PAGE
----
Eugenics Compensation Absent From State Budget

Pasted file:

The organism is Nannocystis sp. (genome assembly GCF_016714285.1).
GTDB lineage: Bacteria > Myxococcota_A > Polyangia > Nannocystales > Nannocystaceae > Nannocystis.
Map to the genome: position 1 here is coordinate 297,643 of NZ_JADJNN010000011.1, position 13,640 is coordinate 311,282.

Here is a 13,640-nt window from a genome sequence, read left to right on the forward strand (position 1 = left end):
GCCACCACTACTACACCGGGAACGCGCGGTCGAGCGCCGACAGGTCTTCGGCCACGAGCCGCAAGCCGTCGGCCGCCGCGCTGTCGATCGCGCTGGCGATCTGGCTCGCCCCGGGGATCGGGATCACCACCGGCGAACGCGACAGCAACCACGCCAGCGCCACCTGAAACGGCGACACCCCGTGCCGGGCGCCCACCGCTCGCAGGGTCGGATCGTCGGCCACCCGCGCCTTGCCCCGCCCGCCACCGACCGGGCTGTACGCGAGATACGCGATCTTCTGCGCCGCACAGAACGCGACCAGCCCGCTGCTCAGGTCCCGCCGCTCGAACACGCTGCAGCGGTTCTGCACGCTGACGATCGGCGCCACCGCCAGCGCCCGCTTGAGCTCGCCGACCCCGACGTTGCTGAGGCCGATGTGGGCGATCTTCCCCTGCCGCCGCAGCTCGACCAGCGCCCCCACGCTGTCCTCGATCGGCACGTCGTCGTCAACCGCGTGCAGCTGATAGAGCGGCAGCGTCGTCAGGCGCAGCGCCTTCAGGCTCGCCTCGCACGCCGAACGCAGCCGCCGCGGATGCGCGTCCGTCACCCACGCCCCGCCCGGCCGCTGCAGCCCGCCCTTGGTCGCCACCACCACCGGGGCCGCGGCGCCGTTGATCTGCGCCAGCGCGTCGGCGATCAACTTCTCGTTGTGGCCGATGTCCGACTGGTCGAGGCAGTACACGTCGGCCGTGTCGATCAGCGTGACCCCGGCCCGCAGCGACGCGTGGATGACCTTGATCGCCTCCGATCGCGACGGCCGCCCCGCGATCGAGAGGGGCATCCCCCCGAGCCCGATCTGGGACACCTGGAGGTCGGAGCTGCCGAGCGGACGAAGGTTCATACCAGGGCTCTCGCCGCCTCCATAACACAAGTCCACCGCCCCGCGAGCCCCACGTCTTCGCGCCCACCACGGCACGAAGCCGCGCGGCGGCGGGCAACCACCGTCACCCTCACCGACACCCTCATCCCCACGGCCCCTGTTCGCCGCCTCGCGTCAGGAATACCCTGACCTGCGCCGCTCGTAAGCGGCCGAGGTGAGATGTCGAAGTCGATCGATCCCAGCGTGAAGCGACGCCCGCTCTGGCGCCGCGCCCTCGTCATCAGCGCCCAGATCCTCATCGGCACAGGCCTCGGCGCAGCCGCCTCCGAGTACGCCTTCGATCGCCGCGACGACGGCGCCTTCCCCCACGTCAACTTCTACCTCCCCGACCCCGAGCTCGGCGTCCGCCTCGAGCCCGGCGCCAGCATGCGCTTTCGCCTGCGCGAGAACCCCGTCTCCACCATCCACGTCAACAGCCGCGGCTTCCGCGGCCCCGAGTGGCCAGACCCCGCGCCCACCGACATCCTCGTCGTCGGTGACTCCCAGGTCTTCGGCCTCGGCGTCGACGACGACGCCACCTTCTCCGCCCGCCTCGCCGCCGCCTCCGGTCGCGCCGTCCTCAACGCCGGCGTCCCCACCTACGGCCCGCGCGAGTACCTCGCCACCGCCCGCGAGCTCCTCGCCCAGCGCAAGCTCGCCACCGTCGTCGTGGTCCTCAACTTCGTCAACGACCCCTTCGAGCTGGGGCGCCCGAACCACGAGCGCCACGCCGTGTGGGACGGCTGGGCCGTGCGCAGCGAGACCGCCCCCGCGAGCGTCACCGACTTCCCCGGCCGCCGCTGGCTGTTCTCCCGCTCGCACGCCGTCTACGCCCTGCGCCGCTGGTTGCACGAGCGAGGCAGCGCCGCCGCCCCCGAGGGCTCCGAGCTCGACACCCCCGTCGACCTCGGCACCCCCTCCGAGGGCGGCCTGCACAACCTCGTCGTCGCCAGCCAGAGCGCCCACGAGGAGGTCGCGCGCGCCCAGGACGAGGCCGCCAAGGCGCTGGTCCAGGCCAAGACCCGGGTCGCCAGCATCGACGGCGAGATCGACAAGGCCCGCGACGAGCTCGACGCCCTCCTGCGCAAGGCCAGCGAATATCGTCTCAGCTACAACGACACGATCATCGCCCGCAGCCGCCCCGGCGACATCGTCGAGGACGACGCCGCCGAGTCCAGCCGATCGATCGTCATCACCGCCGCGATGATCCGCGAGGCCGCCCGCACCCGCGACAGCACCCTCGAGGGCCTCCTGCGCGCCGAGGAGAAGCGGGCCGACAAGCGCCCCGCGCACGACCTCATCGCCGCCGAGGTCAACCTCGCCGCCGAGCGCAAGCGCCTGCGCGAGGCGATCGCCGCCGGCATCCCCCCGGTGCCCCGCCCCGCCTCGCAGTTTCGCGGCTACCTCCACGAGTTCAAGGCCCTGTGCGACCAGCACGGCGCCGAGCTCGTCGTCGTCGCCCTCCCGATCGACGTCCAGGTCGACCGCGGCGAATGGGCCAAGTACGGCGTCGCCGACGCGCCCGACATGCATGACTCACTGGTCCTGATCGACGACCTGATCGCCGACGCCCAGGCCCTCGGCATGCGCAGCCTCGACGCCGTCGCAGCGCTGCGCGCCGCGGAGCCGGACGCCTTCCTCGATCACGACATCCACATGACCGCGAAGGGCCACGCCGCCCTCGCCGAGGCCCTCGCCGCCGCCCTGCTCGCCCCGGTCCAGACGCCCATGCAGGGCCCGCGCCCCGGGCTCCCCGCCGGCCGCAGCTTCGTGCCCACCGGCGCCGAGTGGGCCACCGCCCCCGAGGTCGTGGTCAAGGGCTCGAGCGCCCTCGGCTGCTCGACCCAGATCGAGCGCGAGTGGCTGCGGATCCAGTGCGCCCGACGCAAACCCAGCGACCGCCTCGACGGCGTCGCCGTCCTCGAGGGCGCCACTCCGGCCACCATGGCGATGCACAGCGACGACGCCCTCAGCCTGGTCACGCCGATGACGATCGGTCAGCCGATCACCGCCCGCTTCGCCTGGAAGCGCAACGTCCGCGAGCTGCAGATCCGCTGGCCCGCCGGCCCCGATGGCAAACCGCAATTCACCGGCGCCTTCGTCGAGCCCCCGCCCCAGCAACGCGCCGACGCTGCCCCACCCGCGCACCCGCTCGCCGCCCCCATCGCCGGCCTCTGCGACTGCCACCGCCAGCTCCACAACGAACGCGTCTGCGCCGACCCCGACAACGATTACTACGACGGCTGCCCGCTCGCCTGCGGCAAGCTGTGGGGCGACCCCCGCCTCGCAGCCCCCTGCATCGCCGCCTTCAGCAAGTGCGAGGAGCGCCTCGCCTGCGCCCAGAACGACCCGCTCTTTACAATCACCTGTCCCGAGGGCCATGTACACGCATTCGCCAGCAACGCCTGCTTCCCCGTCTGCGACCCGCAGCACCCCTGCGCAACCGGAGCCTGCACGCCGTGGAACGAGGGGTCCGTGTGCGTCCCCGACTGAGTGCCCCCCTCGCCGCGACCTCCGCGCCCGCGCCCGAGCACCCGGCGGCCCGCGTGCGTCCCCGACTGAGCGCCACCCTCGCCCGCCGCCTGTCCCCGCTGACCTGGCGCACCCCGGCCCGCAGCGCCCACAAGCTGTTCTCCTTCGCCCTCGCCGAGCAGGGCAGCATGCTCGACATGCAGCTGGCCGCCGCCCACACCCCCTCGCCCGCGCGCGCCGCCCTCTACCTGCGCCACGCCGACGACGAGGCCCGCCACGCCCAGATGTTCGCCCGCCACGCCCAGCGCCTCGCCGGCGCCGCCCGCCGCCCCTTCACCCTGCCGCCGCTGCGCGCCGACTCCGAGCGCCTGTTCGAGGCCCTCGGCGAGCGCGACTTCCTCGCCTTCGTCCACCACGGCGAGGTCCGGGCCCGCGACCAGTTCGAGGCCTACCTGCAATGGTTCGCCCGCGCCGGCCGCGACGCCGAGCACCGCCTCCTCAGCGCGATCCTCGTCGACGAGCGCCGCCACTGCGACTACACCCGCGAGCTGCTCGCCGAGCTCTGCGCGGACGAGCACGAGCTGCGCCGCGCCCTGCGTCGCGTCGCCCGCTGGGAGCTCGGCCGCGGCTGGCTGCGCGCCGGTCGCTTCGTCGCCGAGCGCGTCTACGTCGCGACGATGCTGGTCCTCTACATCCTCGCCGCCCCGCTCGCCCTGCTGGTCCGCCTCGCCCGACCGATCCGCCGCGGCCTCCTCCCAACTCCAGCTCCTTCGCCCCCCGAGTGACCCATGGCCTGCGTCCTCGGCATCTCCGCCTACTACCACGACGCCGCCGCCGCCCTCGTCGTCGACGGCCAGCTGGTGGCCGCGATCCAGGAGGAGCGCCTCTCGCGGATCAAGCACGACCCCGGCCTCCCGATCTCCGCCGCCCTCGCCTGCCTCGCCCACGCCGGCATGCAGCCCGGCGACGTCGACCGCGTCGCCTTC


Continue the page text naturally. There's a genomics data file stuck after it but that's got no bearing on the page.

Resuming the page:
North Carolina House and Senate leaders have reached an agreement on the budget, and they are ready to present it to lawmakers for a vote. But it includes no compensation for eugenics victims, even though a governor's panel agreed it was long overdue. One outspoken victim has decided to file a class action lawsuit against the state. More on that in a minute. But first, here are reactions from the House and Senate leaders involved. The House included a little over $10 million in next year's budget to compensate living eugenics victims at $50,000 a piece. But all compensation was stripped out of the $20.2 billion budget deal reached by Senate and House leaders. Senate president Phil Berger was vague in explaining why. "There was no ability to develop consensus on one particular path forward in reference to eugenics," he says. "We just were not able to see that there was support in the Senate to see that the proposal goes forward." Last week, Berger's spokesman complained that Democrats had tried to tie the money to tax hikes and spending increases in a budget amendment. But it was Republican House Speaker Thom Tillis who had pushed hard to compensate eugenics victims. At the budget press conference yesterday, he was disappointed that senators didn't support the compensation. "I said that if eugenics didn't occur, it would be a personal failure. And at this point it is, and it's something I'll continue to work on," says Tillis. Both chambers will vote on the budget later this week. If passed, it will move on to the governor for consideration. As we mentioned earlier, one victim of North Carolina's eugenics program says she plans to file a class action lawsuit against the state. Elaine Riddick was 14 years old in Perquimans County in Northeastern North Carolina when she was sterilized in 1968. Riddick has been one of the most outspoken victims of the program. She says she's now ready to take her fight to court. "It's not something that you're just going to lay down and take," she says. "First of all, I'm not feeble-minded. I know what I have to do. I gave them the chance to justify what they wronged, and, they didn't want to take the opportunity to do anything about it, so now it's up to me to let them know who I really am, that I do not pay what they took from me. They can't give it back. I'm not going to allow them to do this to me a third time." Riddick says an attorney has been working on the lawsuit. Now that lawmakers have done nothing, Riddick says a suit will be filed shortly. "The reason why I waited this long was to see what they were going to do for the other victims," she says. "It was not about me. This class action is not really about me. I'm going to get mine anyways. It's the other victims I'm concerned about. Now they have been messed over. I don't' know how they're feeling or what they're thinking right now. That's the point. We have been victims all of our life. And then to turn around and be victims again, are you kidding me?" The joint budget agreement also strips funding for the North Carolina Justice for Sterilization Victims Foundation. The group is tasked with verifying eugenics victims. The Foundation announced today it has suspended that work. So far, 161 victims have been verified. North Carolina sterilized about 7,600 people between 1933 and 1974. It's estimated that up to 2,000 victims are still alive.